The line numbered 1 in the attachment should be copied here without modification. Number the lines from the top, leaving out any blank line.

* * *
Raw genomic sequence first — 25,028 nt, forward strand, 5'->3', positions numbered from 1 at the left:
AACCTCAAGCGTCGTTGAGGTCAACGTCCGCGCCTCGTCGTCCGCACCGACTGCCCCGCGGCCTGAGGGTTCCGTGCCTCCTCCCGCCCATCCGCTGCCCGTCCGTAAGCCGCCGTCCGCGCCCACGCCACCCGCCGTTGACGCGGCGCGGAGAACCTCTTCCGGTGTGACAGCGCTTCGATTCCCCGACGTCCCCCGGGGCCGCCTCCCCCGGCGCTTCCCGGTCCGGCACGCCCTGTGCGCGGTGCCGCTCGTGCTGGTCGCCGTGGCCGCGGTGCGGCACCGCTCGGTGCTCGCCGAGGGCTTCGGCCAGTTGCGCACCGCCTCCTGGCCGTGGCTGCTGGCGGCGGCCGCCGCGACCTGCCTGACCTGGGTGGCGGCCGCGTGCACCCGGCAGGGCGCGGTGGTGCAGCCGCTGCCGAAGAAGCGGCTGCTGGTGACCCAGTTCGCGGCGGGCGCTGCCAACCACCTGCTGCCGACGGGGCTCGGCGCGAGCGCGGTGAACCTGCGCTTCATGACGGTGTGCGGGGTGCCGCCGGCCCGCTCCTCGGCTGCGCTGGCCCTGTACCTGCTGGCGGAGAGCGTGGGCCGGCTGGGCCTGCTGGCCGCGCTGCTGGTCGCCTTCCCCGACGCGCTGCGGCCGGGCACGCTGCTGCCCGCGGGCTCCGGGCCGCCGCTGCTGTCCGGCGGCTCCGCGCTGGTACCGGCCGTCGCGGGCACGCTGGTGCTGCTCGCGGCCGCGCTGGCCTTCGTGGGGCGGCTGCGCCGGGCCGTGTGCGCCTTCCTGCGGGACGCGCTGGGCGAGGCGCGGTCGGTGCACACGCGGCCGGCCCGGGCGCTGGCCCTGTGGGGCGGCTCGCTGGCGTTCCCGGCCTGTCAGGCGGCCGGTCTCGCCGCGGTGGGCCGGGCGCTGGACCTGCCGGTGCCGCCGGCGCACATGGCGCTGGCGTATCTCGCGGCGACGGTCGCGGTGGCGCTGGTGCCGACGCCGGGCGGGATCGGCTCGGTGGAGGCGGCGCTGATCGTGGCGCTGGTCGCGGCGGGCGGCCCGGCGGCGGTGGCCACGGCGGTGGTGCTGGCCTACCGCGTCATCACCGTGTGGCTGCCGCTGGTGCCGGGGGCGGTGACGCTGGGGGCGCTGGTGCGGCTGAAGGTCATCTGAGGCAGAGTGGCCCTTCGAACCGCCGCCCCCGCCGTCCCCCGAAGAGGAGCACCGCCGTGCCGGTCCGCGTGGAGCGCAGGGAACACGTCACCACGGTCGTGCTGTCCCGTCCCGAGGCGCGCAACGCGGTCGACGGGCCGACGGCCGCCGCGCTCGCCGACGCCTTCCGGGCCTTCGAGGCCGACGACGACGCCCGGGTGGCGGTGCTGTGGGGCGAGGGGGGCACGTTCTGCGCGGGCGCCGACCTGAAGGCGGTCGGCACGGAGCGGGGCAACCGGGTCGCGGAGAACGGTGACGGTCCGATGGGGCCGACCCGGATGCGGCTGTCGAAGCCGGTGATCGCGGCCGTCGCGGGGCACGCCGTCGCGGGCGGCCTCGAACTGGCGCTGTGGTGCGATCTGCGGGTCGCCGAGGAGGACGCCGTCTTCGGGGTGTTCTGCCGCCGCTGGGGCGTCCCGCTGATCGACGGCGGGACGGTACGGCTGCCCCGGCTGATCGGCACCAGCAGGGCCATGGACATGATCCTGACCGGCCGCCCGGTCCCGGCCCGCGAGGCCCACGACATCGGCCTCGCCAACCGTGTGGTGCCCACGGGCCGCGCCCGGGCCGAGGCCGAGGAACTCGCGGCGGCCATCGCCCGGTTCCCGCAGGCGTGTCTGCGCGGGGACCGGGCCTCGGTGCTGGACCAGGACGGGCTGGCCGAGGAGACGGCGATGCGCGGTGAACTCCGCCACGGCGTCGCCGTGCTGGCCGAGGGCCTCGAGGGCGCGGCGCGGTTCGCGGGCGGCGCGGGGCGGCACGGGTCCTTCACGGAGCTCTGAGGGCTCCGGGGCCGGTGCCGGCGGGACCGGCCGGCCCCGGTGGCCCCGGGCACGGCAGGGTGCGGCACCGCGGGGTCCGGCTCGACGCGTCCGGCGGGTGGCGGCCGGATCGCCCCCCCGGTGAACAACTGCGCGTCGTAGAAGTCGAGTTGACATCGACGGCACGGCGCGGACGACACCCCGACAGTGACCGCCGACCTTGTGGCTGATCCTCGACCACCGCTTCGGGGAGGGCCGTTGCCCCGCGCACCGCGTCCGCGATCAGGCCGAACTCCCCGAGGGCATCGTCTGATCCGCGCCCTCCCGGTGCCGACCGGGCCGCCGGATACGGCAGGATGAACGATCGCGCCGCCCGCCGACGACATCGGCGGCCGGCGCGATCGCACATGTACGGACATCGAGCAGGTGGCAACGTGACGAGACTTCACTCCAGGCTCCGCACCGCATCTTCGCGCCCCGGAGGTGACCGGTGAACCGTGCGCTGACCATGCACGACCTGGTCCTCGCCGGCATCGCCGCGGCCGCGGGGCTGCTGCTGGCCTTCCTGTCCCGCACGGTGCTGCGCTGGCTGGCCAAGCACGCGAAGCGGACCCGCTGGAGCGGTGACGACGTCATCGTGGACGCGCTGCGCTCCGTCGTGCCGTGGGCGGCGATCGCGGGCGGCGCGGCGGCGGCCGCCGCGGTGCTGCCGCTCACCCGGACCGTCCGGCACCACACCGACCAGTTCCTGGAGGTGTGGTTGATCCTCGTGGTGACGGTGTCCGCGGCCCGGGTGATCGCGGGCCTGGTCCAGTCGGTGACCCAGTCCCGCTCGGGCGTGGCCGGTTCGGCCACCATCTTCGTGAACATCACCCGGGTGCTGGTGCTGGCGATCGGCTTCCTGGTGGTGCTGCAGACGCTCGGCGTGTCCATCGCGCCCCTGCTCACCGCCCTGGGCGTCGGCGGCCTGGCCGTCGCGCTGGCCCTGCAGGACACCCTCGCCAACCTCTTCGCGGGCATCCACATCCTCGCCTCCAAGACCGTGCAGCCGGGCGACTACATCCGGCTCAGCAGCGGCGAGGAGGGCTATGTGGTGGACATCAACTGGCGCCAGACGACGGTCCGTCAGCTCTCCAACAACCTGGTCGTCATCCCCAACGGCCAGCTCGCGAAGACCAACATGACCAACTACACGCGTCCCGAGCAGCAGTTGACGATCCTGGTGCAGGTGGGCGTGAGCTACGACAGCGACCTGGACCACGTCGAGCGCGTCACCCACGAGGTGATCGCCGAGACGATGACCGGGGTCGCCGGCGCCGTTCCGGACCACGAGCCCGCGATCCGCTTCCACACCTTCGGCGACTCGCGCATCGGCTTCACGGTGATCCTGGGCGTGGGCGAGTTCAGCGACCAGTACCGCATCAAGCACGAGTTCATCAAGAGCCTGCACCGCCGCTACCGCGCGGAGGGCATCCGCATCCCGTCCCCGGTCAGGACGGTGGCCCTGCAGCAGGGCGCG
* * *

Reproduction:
Raw genomic sequence first — 25,028 nt, forward strand, 5'->3', positions numbered from 1 at the left: